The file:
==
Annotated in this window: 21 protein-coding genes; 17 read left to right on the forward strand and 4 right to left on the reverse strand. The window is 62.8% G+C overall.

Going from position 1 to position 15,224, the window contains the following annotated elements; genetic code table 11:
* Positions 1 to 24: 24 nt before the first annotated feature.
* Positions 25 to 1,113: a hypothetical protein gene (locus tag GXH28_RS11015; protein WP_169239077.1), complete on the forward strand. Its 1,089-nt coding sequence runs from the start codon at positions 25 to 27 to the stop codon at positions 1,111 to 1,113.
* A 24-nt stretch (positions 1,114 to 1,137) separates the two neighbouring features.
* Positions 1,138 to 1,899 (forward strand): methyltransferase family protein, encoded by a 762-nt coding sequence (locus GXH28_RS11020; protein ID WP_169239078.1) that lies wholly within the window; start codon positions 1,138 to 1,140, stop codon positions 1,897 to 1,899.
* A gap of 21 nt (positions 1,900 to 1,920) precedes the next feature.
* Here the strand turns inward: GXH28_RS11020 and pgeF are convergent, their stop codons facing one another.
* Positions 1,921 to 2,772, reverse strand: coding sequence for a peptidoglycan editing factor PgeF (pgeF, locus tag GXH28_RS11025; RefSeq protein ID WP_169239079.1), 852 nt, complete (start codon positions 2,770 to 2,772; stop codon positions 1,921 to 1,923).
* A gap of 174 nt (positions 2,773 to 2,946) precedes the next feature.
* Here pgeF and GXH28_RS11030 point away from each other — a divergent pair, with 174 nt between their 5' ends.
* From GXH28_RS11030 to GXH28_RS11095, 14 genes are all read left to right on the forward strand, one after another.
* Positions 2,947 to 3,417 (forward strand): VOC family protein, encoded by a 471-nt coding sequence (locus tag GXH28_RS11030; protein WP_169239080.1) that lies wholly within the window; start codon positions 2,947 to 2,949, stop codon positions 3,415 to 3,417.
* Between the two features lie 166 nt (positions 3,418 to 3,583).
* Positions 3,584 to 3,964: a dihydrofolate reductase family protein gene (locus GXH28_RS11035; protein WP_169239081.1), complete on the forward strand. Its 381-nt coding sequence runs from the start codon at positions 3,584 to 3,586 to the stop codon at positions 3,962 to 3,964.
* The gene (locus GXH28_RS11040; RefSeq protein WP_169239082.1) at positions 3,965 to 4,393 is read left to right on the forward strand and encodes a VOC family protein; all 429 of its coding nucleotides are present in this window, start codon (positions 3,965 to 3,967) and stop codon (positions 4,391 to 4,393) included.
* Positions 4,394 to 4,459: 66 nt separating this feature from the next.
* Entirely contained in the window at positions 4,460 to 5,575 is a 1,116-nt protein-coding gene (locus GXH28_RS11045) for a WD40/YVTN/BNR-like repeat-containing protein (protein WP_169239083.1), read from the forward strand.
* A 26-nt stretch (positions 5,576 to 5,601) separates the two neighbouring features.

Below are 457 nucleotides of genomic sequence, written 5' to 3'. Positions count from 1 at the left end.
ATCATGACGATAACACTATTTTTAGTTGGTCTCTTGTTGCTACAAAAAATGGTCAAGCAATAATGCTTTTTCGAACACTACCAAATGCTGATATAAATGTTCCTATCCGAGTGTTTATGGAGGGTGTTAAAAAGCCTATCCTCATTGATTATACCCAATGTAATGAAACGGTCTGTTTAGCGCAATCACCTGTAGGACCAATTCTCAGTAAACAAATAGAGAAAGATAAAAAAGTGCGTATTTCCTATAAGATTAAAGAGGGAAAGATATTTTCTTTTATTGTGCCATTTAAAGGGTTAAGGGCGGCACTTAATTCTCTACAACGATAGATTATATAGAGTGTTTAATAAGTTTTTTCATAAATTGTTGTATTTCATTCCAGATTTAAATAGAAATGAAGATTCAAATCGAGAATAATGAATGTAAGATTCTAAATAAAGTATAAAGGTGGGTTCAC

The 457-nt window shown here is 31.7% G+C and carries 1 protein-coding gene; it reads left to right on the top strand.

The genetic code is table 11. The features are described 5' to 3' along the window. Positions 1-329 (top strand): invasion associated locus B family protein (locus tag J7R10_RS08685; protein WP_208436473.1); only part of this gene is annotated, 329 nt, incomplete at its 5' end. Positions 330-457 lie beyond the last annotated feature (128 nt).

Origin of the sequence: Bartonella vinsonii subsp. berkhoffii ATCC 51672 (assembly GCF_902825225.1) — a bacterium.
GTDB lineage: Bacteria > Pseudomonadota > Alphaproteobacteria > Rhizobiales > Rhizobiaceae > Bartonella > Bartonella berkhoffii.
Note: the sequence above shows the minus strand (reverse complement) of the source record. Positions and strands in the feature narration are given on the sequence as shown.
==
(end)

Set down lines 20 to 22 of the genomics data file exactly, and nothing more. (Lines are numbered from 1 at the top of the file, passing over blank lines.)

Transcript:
Below are 457 nucleotides of genomic sequence, written 5' to 3'. Positions count from 1 at the left end.
ATCATGACGATAACACTATTTTTAGTTGGTCTCTTGTTGCTACAAAAAATGGTCAAGCAATAATGCTTTTTCGAACACTACCAAATGCTGATATAAATGTTCCTATCCGAGTGTTTATGGAGGGTGTTAAAAAGCCTATCCTCATTGATTATACCCAATGTAATGAAACGGTCTGTTTAGCGCAATCACCTGTAGGACCAATTCTCAGTAAACAAATAGAGAAAGATAAAAAAGTGCGTATTTCCTATAAGATTAAAGAGGGAAAGATATTTTCTTTTATTGTGCCATTTAAAGGGTTAAGGGCGGCACTTAATTCTCTACAACGATAGATTATATAGAGTGTTTAATAAGTTTTTTCATAAATTGTTGTATTTCATTCCAGATTTAAATAGAAATGAAGATTCAAATCGAGAATAATGAATGTAAGATTCTAAATAAAGTATAAAGGTGGGTTCAC

The 457-nt window shown here is 31.7% G+C and carries 1 protein-coding gene; it reads left to right on the top strand.